Middle schools found to be in good shape

August 24, 2008|By JOHN-JOHN WILLIAMS IV | JOHN-JOHN WILLIAMS IV,john-john.williams@baltsun.com

Howard County middle schools are sitting pretty when it comes to construction.

A recently completed assessment of the county's 18 middle schools shows that overall the schools are in excellent shape, according to Ken Roey, executive director of facilities and management for the school system.

"They're probably better than we would have expected going into the assessment," Roey told the school board during its meeting this month.

Superintendent Sydney L. Cousin said he was pleased with the findings.

"It's very good news," he said. "We have an effective ongoing maintenance program."

Middle schools are the second group to be evaluated as the system attempts to rank and address construction deficiencies among the system's 72 schools. Last school year, the 12 high schools were assessed. All of the assessments are being conducted by Gilbert Architects, an independent firm based in Owings Mills.

"In general, the middle schools scored better," Roey said, comparing middle and high schools.

All of the middle schools fell into the good or excellent category.

A majority of the high schools fell into the good category when the assessment was released last school year. Mount Hebron High's physical condition was ranked lowest of the 12 high schools in the county, according to the assessment.

An assessment of all 39 elementary schools should be completed by early next year, Roey said. Upon the completion of that assessment, all the data from each assessment will be put into a database. Construction needs will be addressed based on that data.

"With that, the school system will be able to better address schools in need," Roey said.

Changes at the top

The school year will begin tomorrow with several changes to key high-ranking positions in Cousin's Cabinet.

Ray Brown, the system's chief financial officer, will oversee financial and budget initiatives. He was the previous chief operating officer. Terry Alban, the former director of student assessment and program evaluation, will be the chief operating officer. In her new role, she will oversee accountability and quality management.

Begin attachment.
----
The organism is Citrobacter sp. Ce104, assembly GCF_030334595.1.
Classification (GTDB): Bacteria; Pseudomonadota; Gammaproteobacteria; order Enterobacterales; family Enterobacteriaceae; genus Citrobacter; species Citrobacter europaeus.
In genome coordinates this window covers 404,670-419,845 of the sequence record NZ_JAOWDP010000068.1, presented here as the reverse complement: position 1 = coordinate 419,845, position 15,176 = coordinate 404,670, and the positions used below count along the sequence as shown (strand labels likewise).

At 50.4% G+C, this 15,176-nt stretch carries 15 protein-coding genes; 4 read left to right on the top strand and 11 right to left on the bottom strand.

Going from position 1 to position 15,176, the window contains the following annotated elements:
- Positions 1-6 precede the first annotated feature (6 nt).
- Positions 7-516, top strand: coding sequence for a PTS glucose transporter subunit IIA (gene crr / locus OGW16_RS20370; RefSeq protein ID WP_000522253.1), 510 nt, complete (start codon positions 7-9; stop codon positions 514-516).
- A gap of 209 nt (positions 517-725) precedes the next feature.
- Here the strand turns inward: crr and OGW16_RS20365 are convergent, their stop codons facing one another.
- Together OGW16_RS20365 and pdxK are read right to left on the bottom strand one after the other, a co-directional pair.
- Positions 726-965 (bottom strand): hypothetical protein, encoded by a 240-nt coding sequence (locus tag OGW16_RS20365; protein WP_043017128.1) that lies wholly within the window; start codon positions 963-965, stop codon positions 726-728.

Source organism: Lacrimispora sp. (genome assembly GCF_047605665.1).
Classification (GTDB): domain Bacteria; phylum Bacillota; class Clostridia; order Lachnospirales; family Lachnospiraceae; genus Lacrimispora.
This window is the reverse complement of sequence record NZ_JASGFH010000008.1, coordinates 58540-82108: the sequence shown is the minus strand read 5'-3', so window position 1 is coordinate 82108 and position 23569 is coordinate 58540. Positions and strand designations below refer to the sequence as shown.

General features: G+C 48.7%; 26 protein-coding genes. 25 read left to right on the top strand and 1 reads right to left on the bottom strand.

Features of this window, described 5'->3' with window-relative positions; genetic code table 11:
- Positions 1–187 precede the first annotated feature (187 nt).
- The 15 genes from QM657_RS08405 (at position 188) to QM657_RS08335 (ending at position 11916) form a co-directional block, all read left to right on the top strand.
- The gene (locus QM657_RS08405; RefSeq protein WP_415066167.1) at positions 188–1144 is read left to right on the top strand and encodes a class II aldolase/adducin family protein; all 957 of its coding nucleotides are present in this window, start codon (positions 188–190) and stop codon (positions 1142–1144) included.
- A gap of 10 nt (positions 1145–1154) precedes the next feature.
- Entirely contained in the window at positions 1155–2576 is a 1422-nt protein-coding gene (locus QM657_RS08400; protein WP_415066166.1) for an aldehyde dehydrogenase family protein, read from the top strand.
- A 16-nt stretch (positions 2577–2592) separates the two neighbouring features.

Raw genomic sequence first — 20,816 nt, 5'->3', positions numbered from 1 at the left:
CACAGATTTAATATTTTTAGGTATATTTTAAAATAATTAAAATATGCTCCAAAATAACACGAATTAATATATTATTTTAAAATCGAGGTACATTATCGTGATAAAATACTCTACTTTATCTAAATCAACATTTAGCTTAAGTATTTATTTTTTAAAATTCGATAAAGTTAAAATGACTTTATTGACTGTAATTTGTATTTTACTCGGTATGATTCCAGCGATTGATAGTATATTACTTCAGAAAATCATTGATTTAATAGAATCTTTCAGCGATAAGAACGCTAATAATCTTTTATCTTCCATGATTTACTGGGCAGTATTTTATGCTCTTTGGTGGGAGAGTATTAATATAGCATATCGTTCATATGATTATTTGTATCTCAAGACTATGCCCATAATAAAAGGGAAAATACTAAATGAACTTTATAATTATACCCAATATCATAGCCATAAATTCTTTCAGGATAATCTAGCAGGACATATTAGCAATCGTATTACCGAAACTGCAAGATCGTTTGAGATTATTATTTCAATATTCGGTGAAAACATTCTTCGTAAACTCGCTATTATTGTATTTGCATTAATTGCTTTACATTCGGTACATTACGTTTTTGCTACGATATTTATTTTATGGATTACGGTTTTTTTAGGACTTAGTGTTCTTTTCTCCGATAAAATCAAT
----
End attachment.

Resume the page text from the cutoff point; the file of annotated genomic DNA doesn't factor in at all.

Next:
Linda Wise, the former assistant superintendent for school administration, will become chief academic officer, a newly created position. She will assume leadership of school administration and curriculum.

Cousin said that Wise is just the person for the position.

She "has broad experience as a classroom teacher and a school administrator," he said.

Cousin is also looking to fill another new position, that of technology officer. The person filling that job will report to Alban.

Monitoring drivers

Drivers, beware!

Howard County police say they will be monitoring school zones this week to make sure that students, parents and teachers arrive safe. Officers will focus on speeding, seat belt compliance and child safety-seat laws in these areas.

The HASTE program (Helping Arriving Students Through Enforcement) was launched several years ago. Under the program, officers will be assigned to roadways near schools during the first two weeks of the academic year. In addition, officers in unmarked cars will follow school buses to make sure that drivers observe the flashing red lights of school buses. The fine for failing to stop is $570.

"We hope that police presence around the schools will send a message to drivers to slow down," said Police Chief William J. McMahon. "Students throughout the region will be walking and driving to and from school, and we want to make sure every one of them arrives safely."

Police will also be conducting mandatory traffic safety seminars for students applying for school parking permits. Students must attend these sessions with their parents.

Baltimore Sun Articles
Please note the green-lined linked article text has been applied commercially without any involvement from our newsroom editors, reporters or any other editorial staff.